Gabrielle et Jean
This work is one of an extensive series painted around 1895-1896 in which Renoir brought together his second son Jean and Gabrielle, the family’s faithful servant. The painter thus created a veritable album of his son’s early childhood. Jean Renoir had some strong recollections of this period: “When I was still very little, three, four or five years old, my father did not tell me how I was to pose but took advantage of some occupation that seemed to keep me quiet.” Renoir could count on the active cooperation of Gabrielle who could always find a way to hold the attention of the young model.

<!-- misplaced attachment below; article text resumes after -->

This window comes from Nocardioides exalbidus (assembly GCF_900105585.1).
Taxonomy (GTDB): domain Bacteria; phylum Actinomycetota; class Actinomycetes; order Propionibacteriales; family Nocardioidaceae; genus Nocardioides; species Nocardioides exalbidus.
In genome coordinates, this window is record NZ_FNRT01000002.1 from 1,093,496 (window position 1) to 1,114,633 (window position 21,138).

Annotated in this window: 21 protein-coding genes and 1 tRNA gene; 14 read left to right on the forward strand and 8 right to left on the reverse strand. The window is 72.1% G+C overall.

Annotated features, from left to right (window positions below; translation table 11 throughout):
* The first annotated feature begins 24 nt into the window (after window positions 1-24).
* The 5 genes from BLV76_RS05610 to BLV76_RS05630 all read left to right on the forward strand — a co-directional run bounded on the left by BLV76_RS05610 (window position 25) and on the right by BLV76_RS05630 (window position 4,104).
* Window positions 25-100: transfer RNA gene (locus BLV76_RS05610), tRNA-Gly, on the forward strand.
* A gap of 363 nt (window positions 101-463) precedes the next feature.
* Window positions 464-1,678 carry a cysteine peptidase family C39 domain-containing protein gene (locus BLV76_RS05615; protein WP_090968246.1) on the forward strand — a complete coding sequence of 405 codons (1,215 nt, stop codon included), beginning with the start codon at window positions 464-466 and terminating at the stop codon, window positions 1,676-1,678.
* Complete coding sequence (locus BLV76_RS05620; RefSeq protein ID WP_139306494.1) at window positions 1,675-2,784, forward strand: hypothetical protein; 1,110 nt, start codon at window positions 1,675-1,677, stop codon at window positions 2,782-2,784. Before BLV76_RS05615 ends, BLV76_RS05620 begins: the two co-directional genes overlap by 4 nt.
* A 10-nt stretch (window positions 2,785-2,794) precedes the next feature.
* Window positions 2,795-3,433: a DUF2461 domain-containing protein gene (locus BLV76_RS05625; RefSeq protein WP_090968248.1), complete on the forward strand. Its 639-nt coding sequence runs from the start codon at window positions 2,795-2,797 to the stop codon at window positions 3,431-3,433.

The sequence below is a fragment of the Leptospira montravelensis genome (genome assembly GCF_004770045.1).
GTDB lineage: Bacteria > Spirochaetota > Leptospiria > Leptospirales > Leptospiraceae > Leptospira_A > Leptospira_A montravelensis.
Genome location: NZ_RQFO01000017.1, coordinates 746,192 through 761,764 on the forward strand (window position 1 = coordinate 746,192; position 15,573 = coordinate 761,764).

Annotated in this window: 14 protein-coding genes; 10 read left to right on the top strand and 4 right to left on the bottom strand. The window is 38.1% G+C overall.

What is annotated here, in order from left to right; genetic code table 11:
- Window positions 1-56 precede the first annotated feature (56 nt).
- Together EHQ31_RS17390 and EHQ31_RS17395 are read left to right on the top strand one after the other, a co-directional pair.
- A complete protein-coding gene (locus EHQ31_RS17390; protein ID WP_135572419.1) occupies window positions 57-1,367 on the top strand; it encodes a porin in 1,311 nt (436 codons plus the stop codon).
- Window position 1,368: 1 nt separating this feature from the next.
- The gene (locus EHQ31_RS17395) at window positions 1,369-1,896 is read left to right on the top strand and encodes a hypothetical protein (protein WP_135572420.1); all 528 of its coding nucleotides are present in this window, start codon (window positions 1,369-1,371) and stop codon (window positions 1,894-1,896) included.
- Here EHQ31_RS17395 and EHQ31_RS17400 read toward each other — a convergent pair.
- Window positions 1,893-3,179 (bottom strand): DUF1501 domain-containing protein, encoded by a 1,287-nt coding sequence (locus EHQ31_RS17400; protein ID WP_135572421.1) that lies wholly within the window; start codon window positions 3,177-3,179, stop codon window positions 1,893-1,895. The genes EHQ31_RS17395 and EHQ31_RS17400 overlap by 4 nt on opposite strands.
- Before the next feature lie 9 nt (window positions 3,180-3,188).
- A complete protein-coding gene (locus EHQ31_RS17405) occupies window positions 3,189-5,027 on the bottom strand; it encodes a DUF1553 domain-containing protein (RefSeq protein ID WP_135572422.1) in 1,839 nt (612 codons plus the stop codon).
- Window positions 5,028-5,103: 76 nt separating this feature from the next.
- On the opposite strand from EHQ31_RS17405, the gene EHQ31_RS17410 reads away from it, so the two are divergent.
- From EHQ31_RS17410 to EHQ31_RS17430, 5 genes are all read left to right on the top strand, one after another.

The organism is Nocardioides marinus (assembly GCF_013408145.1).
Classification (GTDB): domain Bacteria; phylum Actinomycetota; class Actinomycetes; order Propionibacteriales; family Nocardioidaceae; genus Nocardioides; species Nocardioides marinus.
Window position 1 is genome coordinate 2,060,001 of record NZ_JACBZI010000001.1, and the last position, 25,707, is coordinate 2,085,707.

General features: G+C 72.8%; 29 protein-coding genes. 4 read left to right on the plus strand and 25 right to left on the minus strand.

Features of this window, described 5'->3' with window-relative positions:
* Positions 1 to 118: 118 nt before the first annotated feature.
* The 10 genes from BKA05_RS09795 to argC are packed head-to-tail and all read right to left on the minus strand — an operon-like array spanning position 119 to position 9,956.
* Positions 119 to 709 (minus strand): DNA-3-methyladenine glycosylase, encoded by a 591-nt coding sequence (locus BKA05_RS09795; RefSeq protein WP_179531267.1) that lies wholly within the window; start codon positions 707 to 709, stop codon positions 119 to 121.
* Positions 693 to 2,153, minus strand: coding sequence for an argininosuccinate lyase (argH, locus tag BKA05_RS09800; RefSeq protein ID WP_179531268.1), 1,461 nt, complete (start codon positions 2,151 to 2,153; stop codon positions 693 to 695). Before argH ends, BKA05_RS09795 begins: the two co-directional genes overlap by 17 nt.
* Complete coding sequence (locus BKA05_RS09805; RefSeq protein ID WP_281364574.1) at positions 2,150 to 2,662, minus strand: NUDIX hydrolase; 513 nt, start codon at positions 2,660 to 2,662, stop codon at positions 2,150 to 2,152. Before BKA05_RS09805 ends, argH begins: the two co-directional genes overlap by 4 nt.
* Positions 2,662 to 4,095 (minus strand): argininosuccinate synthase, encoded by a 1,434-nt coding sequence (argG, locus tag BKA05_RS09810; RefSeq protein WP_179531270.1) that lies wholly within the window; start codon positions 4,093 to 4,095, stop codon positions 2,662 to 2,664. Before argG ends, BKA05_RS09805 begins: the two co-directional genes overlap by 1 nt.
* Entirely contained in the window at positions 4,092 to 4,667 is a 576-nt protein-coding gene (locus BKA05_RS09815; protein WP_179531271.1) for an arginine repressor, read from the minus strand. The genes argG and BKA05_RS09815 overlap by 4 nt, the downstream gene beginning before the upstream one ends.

Here she has the child on her knee and is keeping him busy with the farm animals. In this painting in the Musée de l’Orangerie, the figurines are unobtrusively brushed in and blend into the surface of the table. We can barely recognise the cow in Gabrielle’s hand. Similarly the background is indistinct. On the right we can make out a printed fabric that Renoir used to place behind his models to provide a background in his compositions.
There is another version of Gabrielle et Jean (private collection) which looks more finished, in which the servant is holding a cockerel, and the figurines are much clearer.
Provenance: Ambroise Vollard (?); Paul Guillaume (?); Domenica Walter